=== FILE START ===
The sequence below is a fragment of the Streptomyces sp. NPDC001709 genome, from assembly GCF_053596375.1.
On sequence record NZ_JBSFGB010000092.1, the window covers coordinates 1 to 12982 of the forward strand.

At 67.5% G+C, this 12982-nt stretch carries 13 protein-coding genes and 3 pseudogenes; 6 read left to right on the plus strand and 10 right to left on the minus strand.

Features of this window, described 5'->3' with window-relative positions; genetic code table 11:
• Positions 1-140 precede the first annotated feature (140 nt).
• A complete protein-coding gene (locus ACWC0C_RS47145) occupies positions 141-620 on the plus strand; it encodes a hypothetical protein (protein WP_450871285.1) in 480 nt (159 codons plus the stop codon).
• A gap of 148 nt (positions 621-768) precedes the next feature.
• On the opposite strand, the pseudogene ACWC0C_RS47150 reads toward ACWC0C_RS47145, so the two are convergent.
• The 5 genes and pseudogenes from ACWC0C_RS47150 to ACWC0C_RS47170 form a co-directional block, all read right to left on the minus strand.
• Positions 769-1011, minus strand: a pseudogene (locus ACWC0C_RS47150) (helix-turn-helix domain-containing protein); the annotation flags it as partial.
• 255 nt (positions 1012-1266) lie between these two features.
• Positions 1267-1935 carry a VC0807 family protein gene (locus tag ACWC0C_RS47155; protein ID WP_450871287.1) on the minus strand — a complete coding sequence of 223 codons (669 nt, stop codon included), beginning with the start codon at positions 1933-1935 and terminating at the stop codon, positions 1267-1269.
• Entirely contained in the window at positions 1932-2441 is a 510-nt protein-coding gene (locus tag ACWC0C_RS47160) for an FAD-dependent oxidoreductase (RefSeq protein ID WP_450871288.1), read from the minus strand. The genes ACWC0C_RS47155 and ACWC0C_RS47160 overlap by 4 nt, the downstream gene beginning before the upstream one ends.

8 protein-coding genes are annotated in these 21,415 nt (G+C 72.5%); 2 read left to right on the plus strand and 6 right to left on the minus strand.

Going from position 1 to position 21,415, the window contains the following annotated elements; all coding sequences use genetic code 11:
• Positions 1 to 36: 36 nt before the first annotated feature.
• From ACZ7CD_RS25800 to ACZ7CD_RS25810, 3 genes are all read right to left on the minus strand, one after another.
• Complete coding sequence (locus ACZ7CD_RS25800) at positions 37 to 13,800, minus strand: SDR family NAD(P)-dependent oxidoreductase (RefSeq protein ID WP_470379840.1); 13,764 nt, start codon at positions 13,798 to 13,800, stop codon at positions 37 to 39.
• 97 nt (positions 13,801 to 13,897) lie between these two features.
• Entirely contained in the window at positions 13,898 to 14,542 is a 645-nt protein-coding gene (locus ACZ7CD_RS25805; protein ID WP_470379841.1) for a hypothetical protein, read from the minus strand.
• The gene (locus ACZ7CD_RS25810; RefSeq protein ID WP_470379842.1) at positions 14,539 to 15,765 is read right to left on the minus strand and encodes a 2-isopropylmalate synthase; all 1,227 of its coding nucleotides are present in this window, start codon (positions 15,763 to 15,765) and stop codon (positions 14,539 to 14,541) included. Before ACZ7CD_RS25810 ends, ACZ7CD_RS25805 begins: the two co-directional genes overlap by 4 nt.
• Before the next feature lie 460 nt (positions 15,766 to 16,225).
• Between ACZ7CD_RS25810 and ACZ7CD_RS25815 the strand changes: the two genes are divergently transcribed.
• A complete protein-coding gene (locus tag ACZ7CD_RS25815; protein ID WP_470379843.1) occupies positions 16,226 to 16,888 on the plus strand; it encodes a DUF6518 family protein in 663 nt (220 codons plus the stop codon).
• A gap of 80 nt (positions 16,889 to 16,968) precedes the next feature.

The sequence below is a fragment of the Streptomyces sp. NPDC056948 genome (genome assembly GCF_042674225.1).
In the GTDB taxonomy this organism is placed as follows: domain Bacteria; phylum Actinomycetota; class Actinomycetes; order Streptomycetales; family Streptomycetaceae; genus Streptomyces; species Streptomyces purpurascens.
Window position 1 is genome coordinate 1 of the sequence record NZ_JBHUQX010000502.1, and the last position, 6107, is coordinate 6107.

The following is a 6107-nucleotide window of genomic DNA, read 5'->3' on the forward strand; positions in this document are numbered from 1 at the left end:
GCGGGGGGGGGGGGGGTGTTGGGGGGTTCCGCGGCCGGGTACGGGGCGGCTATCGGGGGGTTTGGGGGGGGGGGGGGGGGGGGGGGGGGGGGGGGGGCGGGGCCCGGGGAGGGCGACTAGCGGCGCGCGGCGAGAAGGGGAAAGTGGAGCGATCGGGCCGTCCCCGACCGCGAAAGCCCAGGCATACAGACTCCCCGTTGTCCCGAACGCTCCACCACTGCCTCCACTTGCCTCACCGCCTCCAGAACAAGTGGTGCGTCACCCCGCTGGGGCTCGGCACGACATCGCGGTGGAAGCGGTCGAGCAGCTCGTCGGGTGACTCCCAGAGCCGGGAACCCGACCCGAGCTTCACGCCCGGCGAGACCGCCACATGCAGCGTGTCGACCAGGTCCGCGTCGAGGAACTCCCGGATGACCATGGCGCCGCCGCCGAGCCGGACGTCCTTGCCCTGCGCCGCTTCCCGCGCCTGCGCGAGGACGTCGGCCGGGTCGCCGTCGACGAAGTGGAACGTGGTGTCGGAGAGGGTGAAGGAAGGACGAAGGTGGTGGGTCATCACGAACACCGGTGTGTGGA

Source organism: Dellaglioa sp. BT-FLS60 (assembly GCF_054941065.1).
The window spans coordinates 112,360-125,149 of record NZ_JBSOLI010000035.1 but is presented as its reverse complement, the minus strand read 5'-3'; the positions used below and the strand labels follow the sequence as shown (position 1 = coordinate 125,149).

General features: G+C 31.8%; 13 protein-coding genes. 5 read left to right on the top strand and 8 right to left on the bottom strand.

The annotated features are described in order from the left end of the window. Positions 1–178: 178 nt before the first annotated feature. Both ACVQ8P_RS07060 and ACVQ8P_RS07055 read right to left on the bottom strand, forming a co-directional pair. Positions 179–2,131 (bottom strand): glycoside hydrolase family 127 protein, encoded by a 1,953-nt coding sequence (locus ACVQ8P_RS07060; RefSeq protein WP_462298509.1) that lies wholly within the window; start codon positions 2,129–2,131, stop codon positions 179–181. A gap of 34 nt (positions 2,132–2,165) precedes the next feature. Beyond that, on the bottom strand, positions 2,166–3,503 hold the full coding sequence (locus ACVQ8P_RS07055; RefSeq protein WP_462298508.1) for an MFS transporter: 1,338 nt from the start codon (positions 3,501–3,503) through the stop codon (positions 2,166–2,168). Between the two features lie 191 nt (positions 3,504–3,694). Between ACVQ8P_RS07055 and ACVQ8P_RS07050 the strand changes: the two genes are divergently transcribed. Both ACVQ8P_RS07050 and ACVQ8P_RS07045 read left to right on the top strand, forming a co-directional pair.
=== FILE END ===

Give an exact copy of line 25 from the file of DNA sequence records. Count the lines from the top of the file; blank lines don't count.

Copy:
• A gap of 80 nt (positions 16,889 to 16,968) precedes the next feature.